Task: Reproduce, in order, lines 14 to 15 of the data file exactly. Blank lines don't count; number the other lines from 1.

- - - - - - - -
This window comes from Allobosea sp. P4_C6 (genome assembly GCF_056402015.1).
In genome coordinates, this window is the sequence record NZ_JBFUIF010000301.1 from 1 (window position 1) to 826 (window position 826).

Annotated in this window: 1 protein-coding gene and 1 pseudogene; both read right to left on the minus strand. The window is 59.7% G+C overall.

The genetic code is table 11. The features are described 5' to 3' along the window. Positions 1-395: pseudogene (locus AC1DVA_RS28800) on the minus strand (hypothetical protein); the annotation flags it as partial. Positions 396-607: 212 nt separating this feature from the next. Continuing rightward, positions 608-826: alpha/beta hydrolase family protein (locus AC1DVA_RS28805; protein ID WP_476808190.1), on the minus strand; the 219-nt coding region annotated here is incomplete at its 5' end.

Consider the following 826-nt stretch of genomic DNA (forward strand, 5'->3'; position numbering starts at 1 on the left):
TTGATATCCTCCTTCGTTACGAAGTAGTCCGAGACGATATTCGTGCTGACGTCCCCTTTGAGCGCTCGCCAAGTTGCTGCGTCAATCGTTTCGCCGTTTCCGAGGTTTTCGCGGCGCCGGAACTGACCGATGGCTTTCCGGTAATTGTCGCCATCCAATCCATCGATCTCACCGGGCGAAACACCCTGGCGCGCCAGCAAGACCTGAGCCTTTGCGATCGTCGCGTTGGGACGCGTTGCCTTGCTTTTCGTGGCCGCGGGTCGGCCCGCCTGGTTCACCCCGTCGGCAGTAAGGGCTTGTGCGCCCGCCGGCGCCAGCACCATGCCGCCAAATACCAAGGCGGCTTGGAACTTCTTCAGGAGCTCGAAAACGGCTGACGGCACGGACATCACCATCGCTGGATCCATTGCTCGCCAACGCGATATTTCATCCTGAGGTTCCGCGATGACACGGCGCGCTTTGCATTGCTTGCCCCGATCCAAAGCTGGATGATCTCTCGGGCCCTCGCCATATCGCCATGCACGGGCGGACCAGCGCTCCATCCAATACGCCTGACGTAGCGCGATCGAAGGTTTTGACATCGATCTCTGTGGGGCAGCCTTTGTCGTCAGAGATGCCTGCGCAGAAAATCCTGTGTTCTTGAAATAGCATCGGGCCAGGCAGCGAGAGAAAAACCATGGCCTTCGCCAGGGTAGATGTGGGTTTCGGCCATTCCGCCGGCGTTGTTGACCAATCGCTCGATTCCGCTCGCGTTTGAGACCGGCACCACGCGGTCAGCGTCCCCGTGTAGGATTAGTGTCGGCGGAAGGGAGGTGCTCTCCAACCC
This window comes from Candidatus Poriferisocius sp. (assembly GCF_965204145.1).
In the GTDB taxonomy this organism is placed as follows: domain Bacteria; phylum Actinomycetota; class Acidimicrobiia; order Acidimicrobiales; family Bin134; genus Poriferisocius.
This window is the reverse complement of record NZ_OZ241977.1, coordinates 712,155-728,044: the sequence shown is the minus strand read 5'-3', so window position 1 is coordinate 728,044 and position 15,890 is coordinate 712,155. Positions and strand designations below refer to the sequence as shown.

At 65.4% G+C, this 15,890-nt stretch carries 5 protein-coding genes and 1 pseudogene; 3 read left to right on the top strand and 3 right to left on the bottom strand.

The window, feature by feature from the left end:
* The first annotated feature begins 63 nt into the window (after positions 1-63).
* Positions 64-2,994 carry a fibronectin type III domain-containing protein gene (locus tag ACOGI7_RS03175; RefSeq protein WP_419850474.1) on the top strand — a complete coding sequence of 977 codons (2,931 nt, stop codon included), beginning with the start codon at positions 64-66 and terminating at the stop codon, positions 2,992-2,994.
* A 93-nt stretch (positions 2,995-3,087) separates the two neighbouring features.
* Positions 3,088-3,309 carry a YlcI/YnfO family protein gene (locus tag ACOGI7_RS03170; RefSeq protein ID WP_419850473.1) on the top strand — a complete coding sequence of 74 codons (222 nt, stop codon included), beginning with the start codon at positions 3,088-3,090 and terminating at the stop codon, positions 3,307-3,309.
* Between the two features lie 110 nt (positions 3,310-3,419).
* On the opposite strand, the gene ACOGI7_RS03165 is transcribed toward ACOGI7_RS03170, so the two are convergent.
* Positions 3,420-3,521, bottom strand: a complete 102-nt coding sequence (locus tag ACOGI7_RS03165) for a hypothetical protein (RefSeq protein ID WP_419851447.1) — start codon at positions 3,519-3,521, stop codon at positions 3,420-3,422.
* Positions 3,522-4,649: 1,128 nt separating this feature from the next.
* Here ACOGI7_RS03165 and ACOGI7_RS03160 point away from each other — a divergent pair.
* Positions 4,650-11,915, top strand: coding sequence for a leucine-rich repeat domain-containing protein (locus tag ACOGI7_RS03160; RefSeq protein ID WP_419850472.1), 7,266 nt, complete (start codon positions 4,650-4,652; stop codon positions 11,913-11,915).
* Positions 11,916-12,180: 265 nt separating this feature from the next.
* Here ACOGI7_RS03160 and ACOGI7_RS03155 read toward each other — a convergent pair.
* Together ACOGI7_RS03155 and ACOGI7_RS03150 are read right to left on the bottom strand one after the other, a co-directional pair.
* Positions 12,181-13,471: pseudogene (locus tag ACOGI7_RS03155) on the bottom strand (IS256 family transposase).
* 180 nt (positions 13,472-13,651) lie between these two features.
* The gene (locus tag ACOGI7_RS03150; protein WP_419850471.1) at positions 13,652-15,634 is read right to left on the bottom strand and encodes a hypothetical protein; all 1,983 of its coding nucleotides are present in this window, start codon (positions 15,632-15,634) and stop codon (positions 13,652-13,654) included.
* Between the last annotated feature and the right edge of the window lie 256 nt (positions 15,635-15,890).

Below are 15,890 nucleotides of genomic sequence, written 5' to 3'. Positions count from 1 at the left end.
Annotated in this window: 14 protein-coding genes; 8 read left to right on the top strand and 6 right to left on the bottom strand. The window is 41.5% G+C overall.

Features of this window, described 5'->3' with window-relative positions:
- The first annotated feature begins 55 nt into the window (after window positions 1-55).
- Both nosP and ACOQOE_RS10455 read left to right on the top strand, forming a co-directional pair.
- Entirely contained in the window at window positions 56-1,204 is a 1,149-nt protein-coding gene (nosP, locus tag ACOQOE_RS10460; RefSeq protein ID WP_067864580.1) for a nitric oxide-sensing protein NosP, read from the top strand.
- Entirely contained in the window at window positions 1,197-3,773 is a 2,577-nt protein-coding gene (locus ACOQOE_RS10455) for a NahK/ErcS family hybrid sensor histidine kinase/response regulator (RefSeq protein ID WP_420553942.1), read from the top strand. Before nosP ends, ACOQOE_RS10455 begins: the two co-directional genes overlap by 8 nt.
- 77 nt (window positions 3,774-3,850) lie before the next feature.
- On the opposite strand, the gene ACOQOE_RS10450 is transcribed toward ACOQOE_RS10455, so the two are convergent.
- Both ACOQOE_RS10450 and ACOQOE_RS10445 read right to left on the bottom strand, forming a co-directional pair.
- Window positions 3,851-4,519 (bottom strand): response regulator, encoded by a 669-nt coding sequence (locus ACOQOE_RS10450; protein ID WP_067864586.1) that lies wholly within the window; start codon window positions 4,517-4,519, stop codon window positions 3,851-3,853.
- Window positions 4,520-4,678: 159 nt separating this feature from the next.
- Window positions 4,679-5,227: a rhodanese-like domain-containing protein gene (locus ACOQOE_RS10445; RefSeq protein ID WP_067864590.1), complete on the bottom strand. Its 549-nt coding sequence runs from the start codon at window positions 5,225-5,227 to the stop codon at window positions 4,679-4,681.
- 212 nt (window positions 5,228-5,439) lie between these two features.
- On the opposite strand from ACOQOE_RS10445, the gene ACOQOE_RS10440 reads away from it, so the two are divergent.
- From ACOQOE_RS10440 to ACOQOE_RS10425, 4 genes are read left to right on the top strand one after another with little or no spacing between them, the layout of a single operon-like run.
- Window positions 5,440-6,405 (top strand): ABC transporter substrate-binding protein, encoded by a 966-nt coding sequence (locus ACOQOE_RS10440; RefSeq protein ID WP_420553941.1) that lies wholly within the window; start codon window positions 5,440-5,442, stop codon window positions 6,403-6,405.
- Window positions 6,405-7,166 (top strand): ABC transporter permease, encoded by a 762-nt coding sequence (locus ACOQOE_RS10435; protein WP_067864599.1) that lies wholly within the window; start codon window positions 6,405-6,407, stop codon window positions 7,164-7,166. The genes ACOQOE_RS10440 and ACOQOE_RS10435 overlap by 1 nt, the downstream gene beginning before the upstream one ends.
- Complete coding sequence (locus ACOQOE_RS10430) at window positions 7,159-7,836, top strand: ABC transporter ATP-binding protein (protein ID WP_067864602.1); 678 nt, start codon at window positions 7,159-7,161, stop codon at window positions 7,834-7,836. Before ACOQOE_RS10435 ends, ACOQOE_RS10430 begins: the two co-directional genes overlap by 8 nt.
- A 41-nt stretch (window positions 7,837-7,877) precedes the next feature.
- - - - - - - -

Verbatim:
* A 93-nt stretch (positions 2,995-3,087) separates the two neighbouring features.
* Positions 3,088-3,309 carry a YlcI/YnfO family protein gene (locus tag ACOGI7_RS03170; RefSeq protein ID WP_419850473.1) on the top strand — a complete coding sequence of 74 codons (222 nt, stop codon included), beginning with the start codon at positions 3,088-3,090 and terminating at the stop codon, positions 3,307-3,309.